This warp "bubble" would shield the craft and its occupants from the effects of the massive acceleration and deceleration of the journey, and would mean that the travellers would not experience time dilation effects. The downside of this method is it requires the use of Exotic Matter – matter with a negative energy density. Physicists are not convinced this matter even exists – the laws of quantum physics suggest it might, but no proof has yet been found. Even if it does exist, it might not be possible to collect enough to build a working Warp Drive.


Wormholes are a well-known and frequently proposed mechanism for achieving FTL travel. Albert Einstein and Nathan Rosen were the first to describe wormholes in 1935 (they were originally known as Einstein-Rosen bridges). Physicist John Wheeler would coin the term "wormhole" in 1955 (and would also invent the terms "black hole" and "quantum foam").

The concept can be described simply. If you imagine the universe as the skin of an apple, then to get from a point on the surface to a second point on the far side we would have to travel around the edge. However, if we were to burrow through the apple just like a worm might, then we get there much more quickly.

If we could burrow in this way through the spacetime of the universe then we could move at sub-light speeds directly through the tunnel crossing the distance in a far shorter time than light travelling in regular space could manage.

We would have achieved our objective without having to break that pesky light-speed barrier. But exactly how could a wormhole be opened?

Michael Morris, Kip Thorne, and Uri Yertsever working at the California Institute of Technology published a paper in 1987 describing Traversable Wormholes.

Space has an underlying energy, known as Vacuum Energy, even when it appears totally empty of matter: the empty space of a vacuum is not actually empty if you look at it at the quantum level. Even in a total vacuum, Virtual Particles are continually being created, always as particle/antiparticle pairs, living brief lives and then mutually annihilating each other. These Virtual Particles are also known as Vacuum Fluctuations in the Vacuum Energy.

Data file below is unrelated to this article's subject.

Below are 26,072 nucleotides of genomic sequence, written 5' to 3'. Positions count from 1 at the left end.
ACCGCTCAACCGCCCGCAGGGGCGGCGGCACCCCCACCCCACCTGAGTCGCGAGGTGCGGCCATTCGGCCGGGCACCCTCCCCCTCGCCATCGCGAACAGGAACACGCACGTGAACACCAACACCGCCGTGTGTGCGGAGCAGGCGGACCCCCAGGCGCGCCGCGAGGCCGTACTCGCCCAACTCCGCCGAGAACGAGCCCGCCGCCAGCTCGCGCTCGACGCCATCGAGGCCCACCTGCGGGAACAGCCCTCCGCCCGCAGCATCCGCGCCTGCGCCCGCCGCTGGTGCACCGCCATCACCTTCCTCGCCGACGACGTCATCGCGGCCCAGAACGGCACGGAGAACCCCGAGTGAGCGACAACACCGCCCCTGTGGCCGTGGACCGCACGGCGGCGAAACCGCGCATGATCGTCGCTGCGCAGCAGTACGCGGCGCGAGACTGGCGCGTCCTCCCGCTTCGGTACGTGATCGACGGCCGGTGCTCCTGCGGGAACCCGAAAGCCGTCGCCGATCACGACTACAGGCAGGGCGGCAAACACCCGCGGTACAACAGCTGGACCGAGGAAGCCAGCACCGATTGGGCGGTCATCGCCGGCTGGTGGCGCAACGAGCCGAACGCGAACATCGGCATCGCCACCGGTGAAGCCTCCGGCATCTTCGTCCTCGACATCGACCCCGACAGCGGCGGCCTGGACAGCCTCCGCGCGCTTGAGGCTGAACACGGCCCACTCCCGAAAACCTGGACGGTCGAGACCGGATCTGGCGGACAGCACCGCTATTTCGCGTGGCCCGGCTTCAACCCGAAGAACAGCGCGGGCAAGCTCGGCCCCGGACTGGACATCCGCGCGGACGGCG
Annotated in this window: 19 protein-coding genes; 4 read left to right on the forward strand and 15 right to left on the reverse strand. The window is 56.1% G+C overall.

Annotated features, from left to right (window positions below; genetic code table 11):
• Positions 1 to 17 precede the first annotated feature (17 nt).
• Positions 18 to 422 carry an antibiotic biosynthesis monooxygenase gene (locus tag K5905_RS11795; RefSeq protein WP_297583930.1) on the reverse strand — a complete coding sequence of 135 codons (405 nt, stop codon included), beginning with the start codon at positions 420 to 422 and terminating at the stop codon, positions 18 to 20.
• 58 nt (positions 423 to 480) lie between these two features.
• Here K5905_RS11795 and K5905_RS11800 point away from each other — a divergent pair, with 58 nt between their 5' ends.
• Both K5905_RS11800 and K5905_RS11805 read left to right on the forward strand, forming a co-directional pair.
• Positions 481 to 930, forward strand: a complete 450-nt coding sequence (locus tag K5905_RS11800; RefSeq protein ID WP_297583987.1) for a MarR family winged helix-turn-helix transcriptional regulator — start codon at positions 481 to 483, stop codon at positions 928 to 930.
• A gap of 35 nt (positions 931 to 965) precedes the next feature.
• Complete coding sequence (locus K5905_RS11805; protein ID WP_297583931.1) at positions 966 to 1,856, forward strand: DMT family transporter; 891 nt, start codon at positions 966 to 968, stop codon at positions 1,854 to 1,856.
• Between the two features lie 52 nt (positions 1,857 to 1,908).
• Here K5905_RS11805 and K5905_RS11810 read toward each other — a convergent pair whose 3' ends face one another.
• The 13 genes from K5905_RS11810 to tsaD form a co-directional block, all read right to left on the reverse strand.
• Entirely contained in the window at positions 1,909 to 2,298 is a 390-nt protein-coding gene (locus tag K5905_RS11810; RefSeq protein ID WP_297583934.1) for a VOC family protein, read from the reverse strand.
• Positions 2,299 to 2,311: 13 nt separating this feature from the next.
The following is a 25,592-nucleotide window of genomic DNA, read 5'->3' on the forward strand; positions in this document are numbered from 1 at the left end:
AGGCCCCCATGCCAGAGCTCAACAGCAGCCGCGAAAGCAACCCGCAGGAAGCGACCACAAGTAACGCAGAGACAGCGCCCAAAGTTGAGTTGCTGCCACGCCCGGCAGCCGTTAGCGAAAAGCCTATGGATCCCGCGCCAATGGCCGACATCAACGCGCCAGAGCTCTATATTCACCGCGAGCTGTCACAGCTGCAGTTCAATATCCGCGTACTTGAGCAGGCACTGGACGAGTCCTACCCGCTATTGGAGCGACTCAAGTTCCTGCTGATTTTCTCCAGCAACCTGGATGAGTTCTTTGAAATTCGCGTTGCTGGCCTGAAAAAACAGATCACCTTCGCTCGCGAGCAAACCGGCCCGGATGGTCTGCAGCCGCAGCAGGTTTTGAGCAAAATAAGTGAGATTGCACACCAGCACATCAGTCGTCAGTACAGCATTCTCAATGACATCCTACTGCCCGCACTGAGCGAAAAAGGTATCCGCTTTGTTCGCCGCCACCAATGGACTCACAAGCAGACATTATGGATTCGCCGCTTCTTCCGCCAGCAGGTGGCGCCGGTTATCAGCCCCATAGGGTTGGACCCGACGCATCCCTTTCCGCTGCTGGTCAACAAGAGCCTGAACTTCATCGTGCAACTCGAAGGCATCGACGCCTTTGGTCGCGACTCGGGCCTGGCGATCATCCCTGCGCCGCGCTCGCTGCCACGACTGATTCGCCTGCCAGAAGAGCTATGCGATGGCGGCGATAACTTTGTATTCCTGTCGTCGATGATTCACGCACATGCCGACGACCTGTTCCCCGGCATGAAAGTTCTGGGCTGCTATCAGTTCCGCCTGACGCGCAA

As well as these Virtual Particles a vacuum is teeming with violent but incredibly small-scale fluctuations in space-time itself, ultra-small wormholes that are continually being created and destroyed in an instant.

However these wormholes could be kept stabilised by using exotic matter to keep their entrances open. Exotic matter exerts a negative pressure – if you were to attempt to inflate a balloon using exotic matter you would find that the more you pumped into the balloon the less inflated it would become. If you were to thread the entrance of a wormhole with such material, then this negative pressure would prevent the mouth's collapse.

Once stabilised it may be possible to move these entrances across vast areas whilst maintaining their link. The initial trip would, by necessity, need to be made at normal velocities, but once the entrances were installed at their respective destinationis we could then have FTL communication and possibly travel through this wormhole. The theory does allow for the entrances to be expanded to the macroscopic by adding energy.

However there is a hurdle to overcome with this method, aside from discovering these tiny wormhole entrances. The force required to keep the entrance open is huge. So great, in fact, that it may well tear apart anything trying to pass through the wormhole.

But they may provide a useful means of communicating with a ship moving at Subluminal speeds (slower than light) away from Earth.

Is the Speed of Light Constant?

There are other possibilities that might help us. We could make light travel faster, and so be able to achieve greater velocities without having to travel FTL. This sounds a little like Scotty's famous line on Star Trek about the laws of physics, but it could be possible.

Vacuum Fluctuations fill (in a virtual sense) a vacuum, with particle/anti-particle pairs continuously being created and annihilated. If a photon strikes these pairs it is absorbed, to be re-emitted when the pair self-destructs. This slows down the photon.

In 1990 Klaus Scharnhorst of the Humboldt-Universitšt zu Berlin in East Germany and Gabriel Barton of the University of Sussex, working independently, explored what would happen to photons travelling perpendicularly to two parallel plates placed extremely close together (roughly one micrometer of separation) in a vacuum.

This degree of separation is less than the wavelengths of some of the Virtual Particles and so lowers the density of the Virtual Particles in the vacuum. This lowering of Vacuum Energy results in the photon being less likely to encounter Virtual Particles and therefore being able to travel faster than our accepted speed of light. This phenomenon has been called the Scharnhorst Effect.

This is on an incredibly small scale, but if we could expand the range and effect of this we could be able to travel faster than light outside the local area of effect whilst not actually breaking the restrictions imposed by relativity.

Quantum Entanglement

Quantum Theory allows for two particles to interact, such that the quantum states of the particles are joined forming a single entangled state. This results in the two particles being not completely independent of the other, so that affecting one of the entangled pair would produce a result in the other. This would occur irrespective of the extent of spatial separation between the two particles.